Tiliqua rugosa

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Tiliqua rugosa
Shingleback-sa.jpg
Eastern shingleback
Scientific classification edit
Kingdom: Animalia
Phylum: Chordata
Class: Reptilia
Order: Squamata
Family: Scincidae
Genus: Tiliqua
Species:
T. rugosa
Binomial name
Tiliqua rugosa
(Gray, 1825)[2]
Subspecies
T. r. rugosa
T. r. asper
T. r. konowi
T. r. palarra
Tiliqua rugosa distribution map.png
Distribution of Tiliqua rugosa
Synonyms

Trachydosaurus rugosus

Western shingleback
Rottnest Island shingleback

Tiliqua rugosa, most commonly known as the shingleback lizard or bobtail lizard, is a short-tailed, slow-moving species of blue-tongued skink (genus Tiliqua) endemic to Australia. It is commonly known as the shingleback or sleepy lizard. Three of its four recognised subspecies are found in Western Australia, where the bobtail name is most frequently used.[3] The fourth subspecies, T. rugosa asper, is the only one native to eastern Australia, where it goes by the common name of the eastern shingleback.

Apart from bobtail and shingleback, a variety of other common names are used in different states, including two-headed skink,[4] stumpy-tailed skink, bogeye or boggi,[5] pinecone lizard.[6] The Noongar Aboriginal people refer to rugosa as yoorn in their language.[7]

T. rugosa has a short, wide, stumpy tail that resembles its head and may serve the purpose of confusing predators. The tail also contains fat reserves, which are drawn upon during brumation in winter, during which many lizards perform a behaviour similar to hibernation except they require water every day, but can go without food. This skink is an omnivore; it eats snails and plants and spends much of its time browsing through vegetation for food. In human habitation, it is often seen basking on roadsides or other paved areas.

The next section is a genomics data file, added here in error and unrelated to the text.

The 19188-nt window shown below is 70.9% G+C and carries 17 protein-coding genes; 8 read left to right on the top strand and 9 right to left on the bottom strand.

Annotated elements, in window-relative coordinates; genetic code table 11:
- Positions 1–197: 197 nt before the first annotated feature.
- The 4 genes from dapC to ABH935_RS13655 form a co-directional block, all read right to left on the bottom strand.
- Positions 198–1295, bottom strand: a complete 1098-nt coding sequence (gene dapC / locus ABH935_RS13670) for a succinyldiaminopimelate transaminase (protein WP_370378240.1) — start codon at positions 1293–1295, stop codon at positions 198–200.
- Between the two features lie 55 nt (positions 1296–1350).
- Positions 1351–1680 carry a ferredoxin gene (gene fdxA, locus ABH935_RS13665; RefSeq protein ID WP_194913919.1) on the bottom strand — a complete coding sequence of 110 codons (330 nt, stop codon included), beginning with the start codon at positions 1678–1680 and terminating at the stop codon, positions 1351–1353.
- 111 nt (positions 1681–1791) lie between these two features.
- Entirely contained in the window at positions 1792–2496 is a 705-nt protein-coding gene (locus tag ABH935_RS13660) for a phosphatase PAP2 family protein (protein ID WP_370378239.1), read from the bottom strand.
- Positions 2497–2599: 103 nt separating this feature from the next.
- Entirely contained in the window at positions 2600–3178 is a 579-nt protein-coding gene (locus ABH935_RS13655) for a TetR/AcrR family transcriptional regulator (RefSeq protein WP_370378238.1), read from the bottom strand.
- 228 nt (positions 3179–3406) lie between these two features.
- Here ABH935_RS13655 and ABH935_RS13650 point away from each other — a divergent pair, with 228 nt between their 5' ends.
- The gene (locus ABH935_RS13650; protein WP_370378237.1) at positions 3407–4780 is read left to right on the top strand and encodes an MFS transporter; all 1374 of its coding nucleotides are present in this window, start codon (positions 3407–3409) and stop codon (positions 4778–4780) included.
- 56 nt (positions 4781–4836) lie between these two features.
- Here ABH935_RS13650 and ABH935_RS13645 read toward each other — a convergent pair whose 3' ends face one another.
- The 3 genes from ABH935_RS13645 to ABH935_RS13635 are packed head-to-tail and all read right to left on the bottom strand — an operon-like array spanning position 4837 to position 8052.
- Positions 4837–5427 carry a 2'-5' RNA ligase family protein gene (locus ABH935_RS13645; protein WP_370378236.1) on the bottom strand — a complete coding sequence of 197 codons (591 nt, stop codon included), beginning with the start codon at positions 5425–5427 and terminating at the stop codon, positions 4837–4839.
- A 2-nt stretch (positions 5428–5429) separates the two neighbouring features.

Etymology and taxonomy[edit]

The species was first described by John Edward Gray in 1825 as Trachydosaurus rugosus.[2][6] It is now classified as Tiliqua rugosa. Some herpetologists claim this species has more common names than any other lizard.[4]

Subspecies[edit]

Four subspecies of Tiliqua rugosa are currently recognised:[6]

  • Tiliqua rugosa asper:[8] eastern shingleback – eastern Australia
  • T. rugosa rugosa: bobtail or western shingleback – Western Australia
  • T. rugosa konowi:[9] Rottnest Island bobtail or Rottnest Island shingleback – Rottnest Island, Western Australia
  • T. rugosa palarra:[10] northern bobtail or Shark Bay shingleback – Shark Bay, Western Australia

Distribution and habitat[edit]

The species is widely distributed in arid to semiarid regions of southern and western Australia. The range extends from Shark Bay, Western Australia, across the southernmost regions of the country to the coast, then north into Queensland. Four subspecies are found in Western Australia, including one at Rottnest Island. It also lives in the eastern states of Victoria and New South Wales, but does not reach coastal areas in these states.[11]

The habitat of the species includes shrub lands, eucalyptus forests, desert grasslands, and sandy dunes. They often shelter in the bush under low foliage. Being cold-blooded, these skinks are well known to have a strong preference for sun basking in open areas, and are often seen along roadsides or other cleared areas in its range.[12] On average, individuals have a home range of four hectares, and can move up to 500 metres per day.[13]

These lizards show strong home range site stability for up to several years and often multiple lizards can utilise the same burrow. As conditions become hotter and drier these lizards tend to share the burrows. During the spring time and given an adequate source of food that season and normal mating behaviour, males can often overlap each other's ranges. This can lead to territoriality and agonistic behaviour.[14]